By creating and promoting content about wider subjects, you are telling youe readers that you really know what you are talking about, and are there to help them make the best decision. You aren’t simply trying to sell them something. This is a much stronger message in the context of positioning your brand. Taking this approach will help you to build a following who know and value you (which can be nurtured through other channels like email & social media). These contacts are much more likely to respond when you do present them with appropriate offers for your products and services. They are also much more likely to contact you when they have a requirement. All round content marketing is a better solution than a strategy that simply relies on people happening to find you on Google when they have a need. From an SEO perspective, relevant content marketing is far less likely to be impacted negatively by changes in Google’s algorithms, as this high quality content is exactly what Google wants high up in its search listings.

Cost vs Value: Which Drives Your Marketing?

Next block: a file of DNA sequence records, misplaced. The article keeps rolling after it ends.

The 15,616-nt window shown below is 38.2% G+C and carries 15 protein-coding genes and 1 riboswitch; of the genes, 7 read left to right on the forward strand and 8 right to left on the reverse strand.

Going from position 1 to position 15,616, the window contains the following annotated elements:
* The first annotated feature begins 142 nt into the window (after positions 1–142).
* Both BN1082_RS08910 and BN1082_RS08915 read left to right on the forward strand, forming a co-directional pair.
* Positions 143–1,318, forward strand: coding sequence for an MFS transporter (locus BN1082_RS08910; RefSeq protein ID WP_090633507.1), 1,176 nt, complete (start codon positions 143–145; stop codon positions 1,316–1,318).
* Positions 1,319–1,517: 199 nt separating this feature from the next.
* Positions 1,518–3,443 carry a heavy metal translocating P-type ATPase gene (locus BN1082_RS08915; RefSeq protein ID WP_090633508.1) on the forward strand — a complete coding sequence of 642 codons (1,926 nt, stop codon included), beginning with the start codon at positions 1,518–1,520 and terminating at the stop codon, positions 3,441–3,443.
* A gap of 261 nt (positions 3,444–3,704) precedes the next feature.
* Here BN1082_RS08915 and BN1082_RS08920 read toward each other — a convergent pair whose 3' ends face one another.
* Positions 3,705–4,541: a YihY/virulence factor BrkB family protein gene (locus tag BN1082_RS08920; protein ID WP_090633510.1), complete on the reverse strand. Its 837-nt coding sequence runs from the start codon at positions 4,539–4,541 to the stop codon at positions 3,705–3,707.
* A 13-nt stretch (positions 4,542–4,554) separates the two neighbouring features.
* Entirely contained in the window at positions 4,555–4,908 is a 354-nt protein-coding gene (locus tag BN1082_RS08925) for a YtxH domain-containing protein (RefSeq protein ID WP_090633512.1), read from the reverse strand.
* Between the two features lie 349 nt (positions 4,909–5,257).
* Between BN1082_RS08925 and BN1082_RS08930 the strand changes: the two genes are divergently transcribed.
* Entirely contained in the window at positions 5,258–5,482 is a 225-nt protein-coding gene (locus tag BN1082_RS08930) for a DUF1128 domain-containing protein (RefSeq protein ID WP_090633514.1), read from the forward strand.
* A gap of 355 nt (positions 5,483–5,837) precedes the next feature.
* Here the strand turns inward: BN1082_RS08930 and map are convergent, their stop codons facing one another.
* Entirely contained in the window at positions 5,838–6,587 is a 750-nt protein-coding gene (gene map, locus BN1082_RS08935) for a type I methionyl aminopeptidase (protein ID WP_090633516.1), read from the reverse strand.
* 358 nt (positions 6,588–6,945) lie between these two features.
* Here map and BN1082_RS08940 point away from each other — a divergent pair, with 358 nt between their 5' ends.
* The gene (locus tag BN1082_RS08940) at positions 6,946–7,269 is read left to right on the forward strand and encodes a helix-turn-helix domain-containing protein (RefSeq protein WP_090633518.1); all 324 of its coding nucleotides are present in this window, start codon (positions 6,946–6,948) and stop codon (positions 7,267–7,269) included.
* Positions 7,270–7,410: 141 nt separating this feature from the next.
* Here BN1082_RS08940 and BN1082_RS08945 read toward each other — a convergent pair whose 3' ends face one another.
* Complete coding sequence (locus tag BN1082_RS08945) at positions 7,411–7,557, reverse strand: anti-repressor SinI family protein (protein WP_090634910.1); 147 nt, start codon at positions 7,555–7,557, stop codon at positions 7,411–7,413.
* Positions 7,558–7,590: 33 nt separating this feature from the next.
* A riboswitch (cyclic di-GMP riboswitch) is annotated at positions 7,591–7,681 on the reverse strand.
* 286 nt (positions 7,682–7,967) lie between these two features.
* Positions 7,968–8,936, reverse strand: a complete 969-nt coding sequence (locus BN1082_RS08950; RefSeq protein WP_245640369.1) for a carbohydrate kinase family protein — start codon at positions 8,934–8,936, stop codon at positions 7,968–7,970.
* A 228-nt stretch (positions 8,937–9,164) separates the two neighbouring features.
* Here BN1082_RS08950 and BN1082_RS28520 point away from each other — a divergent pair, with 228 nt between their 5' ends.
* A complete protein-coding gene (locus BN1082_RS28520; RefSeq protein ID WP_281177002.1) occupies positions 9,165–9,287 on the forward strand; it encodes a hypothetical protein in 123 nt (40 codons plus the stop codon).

cost_valueThe internet has changed the world of publishing. One of the key changes is the removal of barriers meaning anyone can get involved. Mass communication used to be expensive and available only to the elite few (with big budgets!), but now anyone with an internet connection can broadcast their views to the world. Sounds great, but is it? A recent blog post on econsultancy suggests that this free for all approach has its downsides, and is well worth a read.

How does this relate to marketing?

Marketing is about communication so much of the above is true here too; but in the battle of cost vs value, has the balance in marketing tipped too far in favour of cost? Take 2 examples; Printed Brochures and Direct Mail…

Brochures vs. Websites